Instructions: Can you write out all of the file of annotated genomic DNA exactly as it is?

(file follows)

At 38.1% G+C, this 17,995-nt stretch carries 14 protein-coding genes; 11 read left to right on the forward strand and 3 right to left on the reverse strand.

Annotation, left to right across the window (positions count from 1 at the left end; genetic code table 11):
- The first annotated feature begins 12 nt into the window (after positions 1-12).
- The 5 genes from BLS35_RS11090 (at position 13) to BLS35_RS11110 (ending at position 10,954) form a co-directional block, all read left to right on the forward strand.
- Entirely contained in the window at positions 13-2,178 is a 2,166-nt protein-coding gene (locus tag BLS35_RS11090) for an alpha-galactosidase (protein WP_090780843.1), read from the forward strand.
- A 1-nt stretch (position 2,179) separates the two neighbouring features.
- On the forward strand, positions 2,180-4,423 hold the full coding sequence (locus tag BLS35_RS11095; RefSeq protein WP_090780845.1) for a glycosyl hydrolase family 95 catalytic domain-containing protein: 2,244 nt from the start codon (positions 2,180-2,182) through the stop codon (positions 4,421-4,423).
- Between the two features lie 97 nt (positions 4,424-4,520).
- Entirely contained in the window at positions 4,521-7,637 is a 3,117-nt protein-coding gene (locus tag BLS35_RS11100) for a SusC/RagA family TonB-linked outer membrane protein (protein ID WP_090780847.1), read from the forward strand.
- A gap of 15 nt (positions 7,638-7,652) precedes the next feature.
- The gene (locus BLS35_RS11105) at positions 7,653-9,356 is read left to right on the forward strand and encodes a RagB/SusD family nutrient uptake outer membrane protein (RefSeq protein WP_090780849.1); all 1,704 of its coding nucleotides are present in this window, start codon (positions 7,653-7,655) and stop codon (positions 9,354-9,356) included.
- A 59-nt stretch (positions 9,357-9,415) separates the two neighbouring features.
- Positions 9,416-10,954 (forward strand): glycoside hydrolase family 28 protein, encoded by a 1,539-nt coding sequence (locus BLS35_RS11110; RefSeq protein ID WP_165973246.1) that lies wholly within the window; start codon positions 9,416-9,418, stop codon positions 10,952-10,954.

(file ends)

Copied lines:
At 38.1% G+C, this 17,995-nt stretch carries 14 protein-coding genes; 11 read left to right on the forward strand and 3 right to left on the reverse strand.

Annotation, left to right across the window (positions count from 1 at the left end; genetic code table 11):
- The first annotated feature begins 12 nt into the window (after positions 1-12).
- The 5 genes from BLS35_RS11090 (at position 13) to BLS35_RS11110 (ending at position 10,954) form a co-directional block, all read left to right on the forward strand.
- Entirely contained in the window at positions 13-2,178 is a 2,166-nt protein-coding gene (locus tag BLS35_RS11090) for an alpha-galactosidase (protein WP_090780843.1), read from the forward strand.
- A 1-nt stretch (position 2,179) separates the two neighbouring features.
- On the forward strand, positions 2,180-4,423 hold the full coding sequence (locus tag BLS35_RS11095; RefSeq protein WP_090780845.1) for a glycosyl hydrolase family 95 catalytic domain-containing protein: 2,244 nt from the start codon (positions 2,180-2,182) through the stop codon (positions 4,421-4,423).
- Between the two features lie 97 nt (positions 4,424-4,520).
- Entirely contained in the window at positions 4,521-7,637 is a 3,117-nt protein-coding gene (locus tag BLS35_RS11100) for a SusC/RagA family TonB-linked outer membrane protein (protein ID WP_090780847.1), read from the forward strand.
- A gap of 15 nt (positions 7,638-7,652) precedes the next feature.
- The gene (locus BLS35_RS11105) at positions 7,653-9,356 is read left to right on the forward strand and encodes a RagB/SusD family nutrient uptake outer membrane protein (RefSeq protein WP_090780849.1); all 1,704 of its coding nucleotides are present in this window, start codon (positions 7,653-7,655) and stop codon (positions 9,354-9,356) included.
- A 59-nt stretch (positions 9,357-9,415) separates the two neighbouring features.
- Positions 9,416-10,954 (forward strand): glycoside hydrolase family 28 protein, encoded by a 1,539-nt coding sequence (locus BLS35_RS11110; RefSeq protein ID WP_165973246.1) that lies wholly within the window; start codon positions 9,416-9,418, stop codon positions 10,952-10,954.